Do You Remember...?

Do you remember this unique home? Loved it or hated it, it became a modern landmark for over twenty years...while driving on Hwy I-35 just west of downtown, you could see this modern house that for many years stood sentinal over the city's westside. I met the owner back in 1980-81, but cannot remember his name. I recall it being said that he was the designer/builder...does anyone know the name of the architect, designer, etc? I would love to hear from you...
The ground floor was a garage, support plinth was storage on different levels with a staircase and elevator for more convenient access to the living spaces. The roof top deck was breathtaking to me probably because of the "open" feeling, especially prior to the railing installation...I'm weird about heights and though I loved the interiors and could imagine a winter evening inside looking at the distant traffic and Christmas lights, I found it unsettling on the rooftop deck, like being on a heliopad on top of a building.

These photos were taken when the property had changed hands to developers and they were using the house to market the views and intending on demolishing the house. It was torn down a couple of years ago to make way for a five house development of "historic styled" city homes. I may be wrong about the details but for years not many developers would invest in this area. In the last 10 years the area has had renewed interest with many people seeking an urban lifestyle. The Westside area has some very unique architecture, from century old small brick homes, looming shingle style mansions to "Dwell" style houses. This house as a landmark has been replaced with a large, less dramatic modern house just to the south.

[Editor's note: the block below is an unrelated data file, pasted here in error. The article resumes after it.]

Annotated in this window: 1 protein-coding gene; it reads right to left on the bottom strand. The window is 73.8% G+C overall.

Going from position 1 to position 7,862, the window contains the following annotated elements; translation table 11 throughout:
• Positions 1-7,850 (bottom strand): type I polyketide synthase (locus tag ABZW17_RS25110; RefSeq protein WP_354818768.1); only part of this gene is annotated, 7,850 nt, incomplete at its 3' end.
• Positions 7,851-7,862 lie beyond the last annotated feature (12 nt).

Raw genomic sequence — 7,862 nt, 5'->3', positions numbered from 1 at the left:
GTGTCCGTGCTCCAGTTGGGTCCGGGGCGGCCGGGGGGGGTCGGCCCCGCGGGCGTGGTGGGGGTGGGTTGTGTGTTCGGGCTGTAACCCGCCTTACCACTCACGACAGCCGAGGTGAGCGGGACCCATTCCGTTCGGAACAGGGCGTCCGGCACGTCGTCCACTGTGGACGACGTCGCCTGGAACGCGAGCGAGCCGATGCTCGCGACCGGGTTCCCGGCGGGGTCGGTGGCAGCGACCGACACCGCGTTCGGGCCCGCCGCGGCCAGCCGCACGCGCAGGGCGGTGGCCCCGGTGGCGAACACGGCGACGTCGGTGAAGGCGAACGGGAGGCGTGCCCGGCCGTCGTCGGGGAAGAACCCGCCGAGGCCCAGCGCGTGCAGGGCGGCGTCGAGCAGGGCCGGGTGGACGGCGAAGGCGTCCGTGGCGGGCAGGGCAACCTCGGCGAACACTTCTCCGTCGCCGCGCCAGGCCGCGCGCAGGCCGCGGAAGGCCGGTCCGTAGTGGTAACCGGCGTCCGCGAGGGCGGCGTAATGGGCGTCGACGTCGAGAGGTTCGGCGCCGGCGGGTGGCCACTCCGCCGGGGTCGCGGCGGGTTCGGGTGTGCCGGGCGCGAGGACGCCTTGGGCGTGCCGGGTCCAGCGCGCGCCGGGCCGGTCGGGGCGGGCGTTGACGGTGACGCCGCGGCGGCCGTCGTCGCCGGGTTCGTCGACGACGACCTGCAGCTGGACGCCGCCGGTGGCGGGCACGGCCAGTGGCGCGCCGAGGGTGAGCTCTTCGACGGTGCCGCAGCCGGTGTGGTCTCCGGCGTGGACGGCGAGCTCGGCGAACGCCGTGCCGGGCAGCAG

Below: Looking south, Crown Center on the left, the World War I Memorial and Skidmore, Owings and Merrill designed BMA Tower (now One Park Place Condiminiums) and so much more were easily seen from what was truly a viewing platform.
Here's to people with an idea and the guts (and money) to get it realized!

Do You Remember ...Mission, KS

Do you remember this little gem of a building? I stopped by about a year and a half ago, wondering if the building would be impacted by the city's upcoming flood control plan. I met the staff working there and they assured me the owner of the building said it was safe and not threatened. Well...the building was razed two weeks ago...a friend asked if I had noticed it was torn down...

Above and below- Great views of the building straddling the creek, probably couldn't build it today! The creek takes a hard turn to the north behind the building.

Below-Indoor view of lobby, front door is to the left.

I drove by and this is what I found...this was a cool building completed in 1965 as a Credit Union for Shawnee Mission School Teachers and designed by an educated hand... with the massing of the entry/foyer and the scale of the span over the creek. The employees didn't know the architect or builder names. Another example of mid-century modern architecture being the most at risk for demolition. The city of Mission, Ks. has seen a few MCM buildings demolished in the last few years...Mission Center and the "Circle" building to name a couple.